Had I visited Penn a year earlier, or even a month, I might well have stopped by to see Seymour, a professor and mentor who’d made a substantial contribution to my life. I hope he knew what he’d meant to me, for I likely never told him directly – a boneheaded mistake I now regret deeply and, for Seymour’s memory if nothing else, hope never to repeat.

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Big Brains

Over an entrance gate at Philadelphia’s University of Pennsylvania is the inscription ‘We will find a way, or we will make one;’ that’s the English translation of a quotation from the Roman general Hannibal, who would neither be turned back by enemies nor terrestrial boundaries in pursuit of his goals. [For all those Ivy League intellectual showoffs, however, the Penn inscription is actually in the original Latin ‘Inveniemus viam aut faciemus.’]

And so the inscription remains, since it inspired the great Benjamin Franklin, who founded the university in 1740, and it has continued to inspire work at the university since.

There’s a very big room in an engineering building on the University of Pennsylvania campus that houses an artifact. And, as is frequently the case with so many tools built for war, its most significant and lasting contributions have been toward peaceful purposes.

But, I’m getting ahead of myself.

In the 1930s and into the first years of the Second World War, it became very clear the military desperately needed more of what would now be called computing power to better complete the increasingly complex tasks of using even the contemporary technology of war.

To illustrate the importance and challenge of accurate calculations in wartime, just imagine, if you will, the number of computations it would take to fire a weapon at a target. Now, imagine how many it would take if the target were moving. Imagine if the weapon itself was moving. Imagine if the motion of both weapon and target were irregular. A concrete example? One ship firing at another, both making evasive movements in a rough ocean with lots of wind.

So, in response to these sorts of challenges, military engineers built what is widely thought of today as the world’s first super-computer, ENIAC [Electronic Numerical Integrator and Computer].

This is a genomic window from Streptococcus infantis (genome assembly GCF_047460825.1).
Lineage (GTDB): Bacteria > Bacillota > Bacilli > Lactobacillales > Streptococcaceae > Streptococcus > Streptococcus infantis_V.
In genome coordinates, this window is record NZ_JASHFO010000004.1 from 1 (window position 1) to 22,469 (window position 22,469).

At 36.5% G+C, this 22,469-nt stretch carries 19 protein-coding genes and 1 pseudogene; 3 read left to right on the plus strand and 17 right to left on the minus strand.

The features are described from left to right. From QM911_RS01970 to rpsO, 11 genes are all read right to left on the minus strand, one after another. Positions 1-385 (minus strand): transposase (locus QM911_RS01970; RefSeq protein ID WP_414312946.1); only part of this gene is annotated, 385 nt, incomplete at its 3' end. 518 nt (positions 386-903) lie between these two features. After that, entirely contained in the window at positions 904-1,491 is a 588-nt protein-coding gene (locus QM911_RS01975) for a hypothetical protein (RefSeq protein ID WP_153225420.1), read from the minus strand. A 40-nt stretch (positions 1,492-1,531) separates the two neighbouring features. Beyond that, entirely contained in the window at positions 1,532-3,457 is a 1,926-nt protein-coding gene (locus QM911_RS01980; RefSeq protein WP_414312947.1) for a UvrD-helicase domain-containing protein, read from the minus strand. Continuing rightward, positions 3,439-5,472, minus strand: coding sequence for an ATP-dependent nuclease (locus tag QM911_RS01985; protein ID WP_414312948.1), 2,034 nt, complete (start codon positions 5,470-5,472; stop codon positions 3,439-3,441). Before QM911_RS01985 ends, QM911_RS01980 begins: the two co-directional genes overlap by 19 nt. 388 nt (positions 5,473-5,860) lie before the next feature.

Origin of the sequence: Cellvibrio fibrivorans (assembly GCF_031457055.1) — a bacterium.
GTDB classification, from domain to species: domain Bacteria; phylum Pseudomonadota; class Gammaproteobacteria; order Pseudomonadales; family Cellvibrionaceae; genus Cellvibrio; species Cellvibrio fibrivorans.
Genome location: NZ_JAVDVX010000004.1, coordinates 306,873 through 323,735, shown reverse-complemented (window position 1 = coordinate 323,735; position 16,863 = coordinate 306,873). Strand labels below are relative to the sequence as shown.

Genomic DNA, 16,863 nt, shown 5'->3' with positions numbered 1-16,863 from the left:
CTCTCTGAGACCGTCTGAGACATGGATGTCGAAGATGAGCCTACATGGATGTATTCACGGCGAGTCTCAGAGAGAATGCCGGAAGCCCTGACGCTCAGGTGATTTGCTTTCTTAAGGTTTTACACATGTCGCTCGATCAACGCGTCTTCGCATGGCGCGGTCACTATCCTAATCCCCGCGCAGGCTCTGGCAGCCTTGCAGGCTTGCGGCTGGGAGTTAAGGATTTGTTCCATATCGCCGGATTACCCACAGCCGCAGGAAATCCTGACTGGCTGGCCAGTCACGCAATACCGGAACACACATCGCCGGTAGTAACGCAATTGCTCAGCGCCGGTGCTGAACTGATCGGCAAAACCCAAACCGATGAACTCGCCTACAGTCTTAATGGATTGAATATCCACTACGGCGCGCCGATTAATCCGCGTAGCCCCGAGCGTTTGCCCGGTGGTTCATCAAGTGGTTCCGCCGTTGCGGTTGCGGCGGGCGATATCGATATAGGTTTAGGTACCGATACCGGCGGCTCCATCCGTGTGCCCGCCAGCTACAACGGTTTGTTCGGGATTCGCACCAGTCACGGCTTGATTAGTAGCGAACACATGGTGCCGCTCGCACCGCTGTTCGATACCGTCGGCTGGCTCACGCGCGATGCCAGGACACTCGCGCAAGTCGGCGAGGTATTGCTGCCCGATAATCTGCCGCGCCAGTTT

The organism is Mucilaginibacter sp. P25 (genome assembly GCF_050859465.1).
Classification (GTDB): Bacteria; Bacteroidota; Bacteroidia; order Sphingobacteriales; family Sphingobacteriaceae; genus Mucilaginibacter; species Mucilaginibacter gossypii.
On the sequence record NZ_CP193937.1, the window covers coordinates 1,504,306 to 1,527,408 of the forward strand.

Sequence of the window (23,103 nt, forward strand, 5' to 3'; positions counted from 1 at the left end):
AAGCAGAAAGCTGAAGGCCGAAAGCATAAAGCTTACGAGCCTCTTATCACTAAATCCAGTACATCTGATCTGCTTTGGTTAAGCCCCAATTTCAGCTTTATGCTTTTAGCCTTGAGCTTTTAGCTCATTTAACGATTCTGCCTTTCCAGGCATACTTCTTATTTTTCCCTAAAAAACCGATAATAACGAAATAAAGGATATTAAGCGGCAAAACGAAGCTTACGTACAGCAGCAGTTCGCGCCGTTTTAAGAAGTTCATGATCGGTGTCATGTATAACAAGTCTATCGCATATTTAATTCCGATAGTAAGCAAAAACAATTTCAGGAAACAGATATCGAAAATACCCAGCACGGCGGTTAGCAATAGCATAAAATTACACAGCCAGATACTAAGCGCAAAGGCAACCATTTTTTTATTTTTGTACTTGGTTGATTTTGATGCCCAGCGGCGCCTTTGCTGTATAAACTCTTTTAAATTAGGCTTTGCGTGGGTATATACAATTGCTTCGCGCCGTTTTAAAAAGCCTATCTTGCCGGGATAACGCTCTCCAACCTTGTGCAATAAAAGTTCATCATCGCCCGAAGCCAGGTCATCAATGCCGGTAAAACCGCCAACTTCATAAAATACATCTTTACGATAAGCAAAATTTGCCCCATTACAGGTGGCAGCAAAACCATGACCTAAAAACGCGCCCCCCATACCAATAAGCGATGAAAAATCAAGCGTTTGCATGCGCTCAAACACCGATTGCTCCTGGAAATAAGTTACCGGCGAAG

The machine itself is huge; it literally takes up every inch of a very large room about the size of a fair-scale lecture hall. ENIAC was programmed by physically connecting cables between ports in the machine’s exterior structure. Programmers rolled heavy rubberized cables on large wheeled carts around the room and plugged them in as directed by sheets on a clipboard.  New problem? Better give it a little time. New sheet, new alignment of cables.

Still, ENIAC was thought of as a marvel, as it was a huge improvement over what preceded it. Many subsequent calculating machines followed ENIAC, each with greater capacities and higher levels of computing power. Before long, there were ‘supercomputers’ developed at other American universities, and some in several other countries as well. A contemporary forecast by a highly regarded engineer supposed that, one day, there might be a powerful computer in nearly every country on the globe.

That’s one computer per country; this brave forecast was just slightly under the actual global penetration of computers, which currently stands just under 2 billion.

I guess, though, we can’t be too hard on the original forecaster. Economic, industrial and technical conditions have changed just that radically since the late 1940s. Even your phone, much less your computer, is faster, easier to obtain and use, has more computing power and capacity than ENIAC did, and all at a fraction of the cost.

This distance between prediction and reality is nothing new, of course. As our societies continue to progress and evolve, as we push forward with new things, both found and made, we will continue to outstrip projections of those who must live in the hard and limited reality of the present day.